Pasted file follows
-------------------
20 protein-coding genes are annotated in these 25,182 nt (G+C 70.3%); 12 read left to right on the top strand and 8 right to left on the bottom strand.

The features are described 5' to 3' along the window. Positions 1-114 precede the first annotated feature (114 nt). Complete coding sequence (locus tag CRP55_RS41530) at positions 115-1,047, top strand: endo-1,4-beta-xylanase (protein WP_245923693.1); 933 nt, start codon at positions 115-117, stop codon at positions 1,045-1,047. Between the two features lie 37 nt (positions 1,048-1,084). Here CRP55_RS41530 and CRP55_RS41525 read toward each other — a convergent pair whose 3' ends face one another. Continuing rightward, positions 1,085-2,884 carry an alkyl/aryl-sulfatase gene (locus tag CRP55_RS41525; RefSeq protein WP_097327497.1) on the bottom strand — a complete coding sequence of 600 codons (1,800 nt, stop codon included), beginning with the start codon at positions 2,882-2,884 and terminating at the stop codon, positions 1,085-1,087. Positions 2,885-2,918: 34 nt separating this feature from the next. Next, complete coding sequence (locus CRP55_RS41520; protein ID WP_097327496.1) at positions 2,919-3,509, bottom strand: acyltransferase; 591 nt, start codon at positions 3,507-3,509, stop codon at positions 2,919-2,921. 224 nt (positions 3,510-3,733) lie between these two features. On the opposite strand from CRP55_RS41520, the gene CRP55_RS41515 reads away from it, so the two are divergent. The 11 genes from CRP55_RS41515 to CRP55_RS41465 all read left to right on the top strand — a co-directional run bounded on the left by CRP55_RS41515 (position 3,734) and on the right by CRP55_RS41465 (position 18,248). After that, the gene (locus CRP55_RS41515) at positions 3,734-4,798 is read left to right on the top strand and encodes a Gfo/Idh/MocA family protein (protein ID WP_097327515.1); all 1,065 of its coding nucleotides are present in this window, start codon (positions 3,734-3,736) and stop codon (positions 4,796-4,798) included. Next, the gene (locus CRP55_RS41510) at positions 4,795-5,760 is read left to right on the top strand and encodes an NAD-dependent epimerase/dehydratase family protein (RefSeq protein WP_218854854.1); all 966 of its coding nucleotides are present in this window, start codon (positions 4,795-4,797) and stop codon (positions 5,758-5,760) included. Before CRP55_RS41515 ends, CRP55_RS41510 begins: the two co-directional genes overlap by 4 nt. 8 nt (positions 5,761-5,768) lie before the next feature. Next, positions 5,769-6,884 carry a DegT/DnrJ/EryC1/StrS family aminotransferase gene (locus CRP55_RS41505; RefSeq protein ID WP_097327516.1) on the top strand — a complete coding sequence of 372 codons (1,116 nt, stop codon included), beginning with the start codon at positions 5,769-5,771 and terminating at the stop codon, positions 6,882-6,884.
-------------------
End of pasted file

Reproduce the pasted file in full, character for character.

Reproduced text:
20 protein-coding genes are annotated in these 25,182 nt (G+C 70.3%); 12 read left to right on the top strand and 8 right to left on the bottom strand.

The features are described 5' to 3' along the window. Positions 1-114 precede the first annotated feature (114 nt). Complete coding sequence (locus tag CRP55_RS41530) at positions 115-1,047, top strand: endo-1,4-beta-xylanase (protein WP_245923693.1); 933 nt, start codon at positions 115-117, stop codon at positions 1,045-1,047. Between the two features lie 37 nt (positions 1,048-1,084). Here CRP55_RS41530 and CRP55_RS41525 read toward each other — a convergent pair whose 3' ends face one another. Continuing rightward, positions 1,085-2,884 carry an alkyl/aryl-sulfatase gene (locus tag CRP55_RS41525; RefSeq protein WP_097327497.1) on the bottom strand — a complete coding sequence of 600 codons (1,800 nt, stop codon included), beginning with the start codon at positions 2,882-2,884 and terminating at the stop codon, positions 1,085-1,087. Positions 2,885-2,918: 34 nt separating this feature from the next. Next, complete coding sequence (locus CRP55_RS41520; protein ID WP_097327496.1) at positions 2,919-3,509, bottom strand: acyltransferase; 591 nt, start codon at positions 3,507-3,509, stop codon at positions 2,919-2,921. 224 nt (positions 3,510-3,733) lie between these two features. On the opposite strand from CRP55_RS41520, the gene CRP55_RS41515 reads away from it, so the two are divergent. The 11 genes from CRP55_RS41515 to CRP55_RS41465 all read left to right on the top strand — a co-directional run bounded on the left by CRP55_RS41515 (position 3,734) and on the right by CRP55_RS41465 (position 18,248). After that, the gene (locus CRP55_RS41515) at positions 3,734-4,798 is read left to right on the top strand and encodes a Gfo/Idh/MocA family protein (protein ID WP_097327515.1); all 1,065 of its coding nucleotides are present in this window, start codon (positions 3,734-3,736) and stop codon (positions 4,796-4,798) included. Next, the gene (locus CRP55_RS41510) at positions 4,795-5,760 is read left to right on the top strand and encodes an NAD-dependent epimerase/dehydratase family protein (RefSeq protein WP_218854854.1); all 966 of its coding nucleotides are present in this window, start codon (positions 4,795-4,797) and stop codon (positions 5,758-5,760) included. Before CRP55_RS41515 ends, CRP55_RS41510 begins: the two co-directional genes overlap by 4 nt. 8 nt (positions 5,761-5,768) lie before the next feature. Next, positions 5,769-6,884 carry a DegT/DnrJ/EryC1/StrS family aminotransferase gene (locus CRP55_RS41505; RefSeq protein ID WP_097327516.1) on the top strand — a complete coding sequence of 372 codons (1,116 nt, stop codon included), beginning with the start codon at positions 5,769-5,771 and terminating at the stop codon, positions 6,882-6,884.